In this thesis an enzymatic approach for the modification and characterization of xanthans was introduced. Complete backbone degradation of xanthan by cellulases was obtained independent on the molar composition of a xanthan sample. It was shown that only xanthan segments that occurred in a disordered xanthan conformation were susceptible to enzymatic backbone degradation. HILIC-ELSD-MS analysis revealed the presence of six different xanthan repeating units (RUs). All RUs consisted of the same pentasaccharide structure, with different acetyl and pyruvate substitution patterns. Interestingly the presence of an acetyl group at the O-6 position of the outer mannose unit was shown. Analysis of 5 xanthan samples showed that 5–19% of all acetyl groups present are positioned on the outer mannose. Furthermore, the relative abundance of the RUs present in xanthan samples can vary, even when their molar compositions are the same.

    Analysis of the transitional behavior of xanthan based on the enzymatic release of the six types of RUs showed that the acetyl groups on the outer mannose, and not on the inner mannose, as was previously reported, are responsible for the stabilization of xanthans conformation. It was proposed that acetylation of the outer mannose also determines the functional properties of a xanthan solution. Furthermore, it was postulated that 1) The RUs that are either acetylated on the outer mannose units or solely acetylated on the inner mannose units are block wise distributed over the xanthan molecule. 2) Pyruvylated RUs and unsubstituted RUs are randomly distributed.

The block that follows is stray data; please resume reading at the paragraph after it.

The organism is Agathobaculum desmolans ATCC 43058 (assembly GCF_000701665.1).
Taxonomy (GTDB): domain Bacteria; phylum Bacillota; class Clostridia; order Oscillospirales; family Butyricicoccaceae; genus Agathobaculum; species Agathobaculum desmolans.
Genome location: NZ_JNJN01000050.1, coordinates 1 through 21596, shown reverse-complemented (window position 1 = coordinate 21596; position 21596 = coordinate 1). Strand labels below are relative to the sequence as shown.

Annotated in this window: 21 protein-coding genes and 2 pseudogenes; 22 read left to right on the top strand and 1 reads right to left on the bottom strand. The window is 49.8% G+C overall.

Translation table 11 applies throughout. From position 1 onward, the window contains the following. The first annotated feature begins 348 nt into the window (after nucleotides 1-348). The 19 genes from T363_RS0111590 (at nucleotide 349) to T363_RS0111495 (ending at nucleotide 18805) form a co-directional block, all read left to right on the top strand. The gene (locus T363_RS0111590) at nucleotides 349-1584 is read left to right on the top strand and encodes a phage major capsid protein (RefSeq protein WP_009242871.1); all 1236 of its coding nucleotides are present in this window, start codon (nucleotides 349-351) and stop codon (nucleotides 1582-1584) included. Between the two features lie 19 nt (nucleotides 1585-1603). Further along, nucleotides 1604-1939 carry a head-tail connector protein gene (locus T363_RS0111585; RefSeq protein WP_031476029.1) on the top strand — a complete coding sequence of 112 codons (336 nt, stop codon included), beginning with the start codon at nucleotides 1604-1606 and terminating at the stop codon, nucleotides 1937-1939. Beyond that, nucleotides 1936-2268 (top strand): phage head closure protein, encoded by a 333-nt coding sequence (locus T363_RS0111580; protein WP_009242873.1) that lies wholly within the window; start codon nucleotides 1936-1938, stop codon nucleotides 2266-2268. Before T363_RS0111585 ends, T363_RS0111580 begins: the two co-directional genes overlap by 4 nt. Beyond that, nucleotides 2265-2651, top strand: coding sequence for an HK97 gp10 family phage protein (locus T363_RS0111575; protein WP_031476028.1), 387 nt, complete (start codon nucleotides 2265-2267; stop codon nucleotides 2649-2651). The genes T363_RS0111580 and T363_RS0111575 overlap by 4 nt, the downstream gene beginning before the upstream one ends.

Screening for xanthan modifying enzymes resulted in the discovery of the first two acetyl esterases being active towards xanthan. AXE3, a xylan acetyl esterase produced by Myceliophthora thermophila C1, showed to be specific for the removal of the acetyl groups at the inner mannose unit and was only active towards the disordered xanthan conformation. YesY, a pectin acetyl esterase produced by Bacillus subtilis strain 168, specifically removed the acetyl groups at the outer mannose units and its activity is not influenced by xanthans conformation.

    Nieuwe verwaarding algenbiomassa : literatuurstudie en praktische screening van enkele ontsluitingsmethoden
    Kootstra, A.M.J. ; Schipperus, R. ; Berg, W. van den; Grobben-Gaastra, S.A. ; Weide, R.Y. van der - \ 2013
    Lelystad : PPO AGV (PPO rapport 555) - 26
    algen - bioraffinage - biomassaconversie - celwanden - chemische behandeling - enzymen - biobased economy - algae - biorefinery - biomass conversion - cell walls - chemical treatment - enzymes